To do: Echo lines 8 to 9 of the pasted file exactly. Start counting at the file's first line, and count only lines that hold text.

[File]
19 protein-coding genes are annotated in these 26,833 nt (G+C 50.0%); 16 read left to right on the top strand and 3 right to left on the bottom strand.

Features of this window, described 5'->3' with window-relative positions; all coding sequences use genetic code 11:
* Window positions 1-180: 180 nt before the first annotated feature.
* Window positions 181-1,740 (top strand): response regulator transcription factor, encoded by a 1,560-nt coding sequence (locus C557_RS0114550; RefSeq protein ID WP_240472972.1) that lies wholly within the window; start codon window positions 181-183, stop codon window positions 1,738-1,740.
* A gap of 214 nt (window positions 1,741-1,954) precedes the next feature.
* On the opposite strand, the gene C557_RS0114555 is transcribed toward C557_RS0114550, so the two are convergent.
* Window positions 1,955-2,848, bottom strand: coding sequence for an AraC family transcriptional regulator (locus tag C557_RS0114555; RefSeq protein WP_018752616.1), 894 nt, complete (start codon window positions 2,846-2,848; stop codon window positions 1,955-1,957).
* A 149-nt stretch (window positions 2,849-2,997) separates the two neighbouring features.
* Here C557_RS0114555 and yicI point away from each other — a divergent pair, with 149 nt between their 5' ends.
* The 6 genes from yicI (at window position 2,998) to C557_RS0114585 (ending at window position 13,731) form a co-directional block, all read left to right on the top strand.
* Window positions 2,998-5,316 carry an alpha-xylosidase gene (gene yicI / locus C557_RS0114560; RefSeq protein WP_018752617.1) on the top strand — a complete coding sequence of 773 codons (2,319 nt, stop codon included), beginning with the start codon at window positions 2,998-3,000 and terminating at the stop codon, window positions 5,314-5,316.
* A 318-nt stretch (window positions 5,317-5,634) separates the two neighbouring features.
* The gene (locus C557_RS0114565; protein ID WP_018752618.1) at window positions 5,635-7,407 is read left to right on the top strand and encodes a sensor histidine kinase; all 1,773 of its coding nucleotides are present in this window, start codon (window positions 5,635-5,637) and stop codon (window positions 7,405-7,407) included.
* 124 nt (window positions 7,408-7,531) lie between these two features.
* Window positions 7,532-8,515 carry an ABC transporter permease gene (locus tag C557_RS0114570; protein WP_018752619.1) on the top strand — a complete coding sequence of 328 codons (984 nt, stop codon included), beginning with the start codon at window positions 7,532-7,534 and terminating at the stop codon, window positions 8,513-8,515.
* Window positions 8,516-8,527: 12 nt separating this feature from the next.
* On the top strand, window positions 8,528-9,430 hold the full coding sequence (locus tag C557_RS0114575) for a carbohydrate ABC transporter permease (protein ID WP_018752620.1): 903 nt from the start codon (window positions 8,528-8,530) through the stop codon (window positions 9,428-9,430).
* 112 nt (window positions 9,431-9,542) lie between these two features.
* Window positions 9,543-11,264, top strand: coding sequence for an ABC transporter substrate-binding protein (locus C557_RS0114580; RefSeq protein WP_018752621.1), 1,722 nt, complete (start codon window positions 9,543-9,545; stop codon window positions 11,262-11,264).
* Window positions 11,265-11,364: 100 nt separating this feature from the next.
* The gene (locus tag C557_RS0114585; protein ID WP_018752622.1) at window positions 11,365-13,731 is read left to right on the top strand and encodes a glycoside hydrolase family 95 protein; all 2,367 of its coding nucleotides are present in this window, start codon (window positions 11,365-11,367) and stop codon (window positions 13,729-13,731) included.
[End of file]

* A 149-nt stretch (window positions 2,849-2,997) separates the two neighbouring features.
* Here C557_RS0114555 and yicI point away from each other — a divergent pair, with 149 nt between their 5' ends.